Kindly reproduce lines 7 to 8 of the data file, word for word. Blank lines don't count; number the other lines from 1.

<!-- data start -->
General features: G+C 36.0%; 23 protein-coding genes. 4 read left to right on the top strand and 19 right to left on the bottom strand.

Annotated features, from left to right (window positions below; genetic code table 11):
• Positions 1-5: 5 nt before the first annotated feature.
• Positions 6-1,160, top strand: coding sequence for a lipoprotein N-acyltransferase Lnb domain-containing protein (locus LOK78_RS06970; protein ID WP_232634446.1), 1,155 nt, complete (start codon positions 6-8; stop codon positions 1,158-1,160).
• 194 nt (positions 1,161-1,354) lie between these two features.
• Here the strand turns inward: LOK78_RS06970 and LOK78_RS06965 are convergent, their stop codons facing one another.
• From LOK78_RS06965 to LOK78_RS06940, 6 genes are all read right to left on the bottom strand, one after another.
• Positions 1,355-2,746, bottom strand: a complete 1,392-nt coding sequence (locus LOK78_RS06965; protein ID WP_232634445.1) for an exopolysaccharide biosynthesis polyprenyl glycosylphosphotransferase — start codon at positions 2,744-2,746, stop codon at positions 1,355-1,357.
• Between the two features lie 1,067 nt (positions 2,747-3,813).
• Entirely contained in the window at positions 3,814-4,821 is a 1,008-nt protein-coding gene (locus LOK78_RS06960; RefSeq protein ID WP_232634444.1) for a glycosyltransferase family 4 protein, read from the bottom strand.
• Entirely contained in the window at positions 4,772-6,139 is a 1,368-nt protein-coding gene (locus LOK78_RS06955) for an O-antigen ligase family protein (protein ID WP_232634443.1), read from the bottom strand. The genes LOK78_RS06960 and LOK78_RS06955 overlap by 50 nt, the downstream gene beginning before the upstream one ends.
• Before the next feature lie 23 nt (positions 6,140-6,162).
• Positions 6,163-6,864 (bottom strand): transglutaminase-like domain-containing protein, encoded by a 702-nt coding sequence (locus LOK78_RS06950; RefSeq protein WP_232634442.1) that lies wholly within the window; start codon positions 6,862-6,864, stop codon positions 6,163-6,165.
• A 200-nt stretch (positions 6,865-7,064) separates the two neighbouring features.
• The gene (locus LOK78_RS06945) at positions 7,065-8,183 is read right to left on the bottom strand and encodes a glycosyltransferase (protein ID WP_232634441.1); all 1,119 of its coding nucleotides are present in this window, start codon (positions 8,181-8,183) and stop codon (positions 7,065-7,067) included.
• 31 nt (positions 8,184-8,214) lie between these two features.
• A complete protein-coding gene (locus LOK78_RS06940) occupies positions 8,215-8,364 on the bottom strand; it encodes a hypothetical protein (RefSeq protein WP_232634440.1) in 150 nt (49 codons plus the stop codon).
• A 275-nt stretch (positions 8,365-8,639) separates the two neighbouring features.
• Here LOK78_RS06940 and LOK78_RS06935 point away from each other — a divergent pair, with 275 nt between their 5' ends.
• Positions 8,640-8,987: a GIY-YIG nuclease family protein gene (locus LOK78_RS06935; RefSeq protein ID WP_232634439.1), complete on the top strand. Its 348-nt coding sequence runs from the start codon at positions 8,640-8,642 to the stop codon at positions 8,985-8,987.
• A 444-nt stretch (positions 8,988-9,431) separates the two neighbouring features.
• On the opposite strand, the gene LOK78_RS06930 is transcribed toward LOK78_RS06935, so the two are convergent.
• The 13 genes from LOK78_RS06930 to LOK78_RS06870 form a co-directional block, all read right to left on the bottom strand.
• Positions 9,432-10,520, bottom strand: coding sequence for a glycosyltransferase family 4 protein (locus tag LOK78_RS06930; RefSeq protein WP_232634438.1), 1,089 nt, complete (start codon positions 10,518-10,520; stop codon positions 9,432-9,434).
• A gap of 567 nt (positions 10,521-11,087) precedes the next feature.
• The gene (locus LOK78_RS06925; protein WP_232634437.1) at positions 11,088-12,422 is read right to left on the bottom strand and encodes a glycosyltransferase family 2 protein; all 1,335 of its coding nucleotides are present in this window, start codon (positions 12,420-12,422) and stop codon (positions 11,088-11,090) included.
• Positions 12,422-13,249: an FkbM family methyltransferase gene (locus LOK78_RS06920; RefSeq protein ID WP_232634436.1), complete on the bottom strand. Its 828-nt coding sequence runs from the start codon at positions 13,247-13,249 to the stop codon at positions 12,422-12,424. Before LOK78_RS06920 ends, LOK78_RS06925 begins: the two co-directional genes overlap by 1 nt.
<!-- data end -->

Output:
• From LOK78_RS06965 to LOK78_RS06940, 6 genes are all read right to left on the bottom strand, one after another.
• Positions 1,355-2,746, bottom strand: a complete 1,392-nt coding sequence (locus LOK78_RS06965; protein ID WP_232634445.1) for an exopolysaccharide biosynthesis polyprenyl glycosylphosphotransferase — start codon at positions 2,744-2,746, stop codon at positions 1,355-1,357.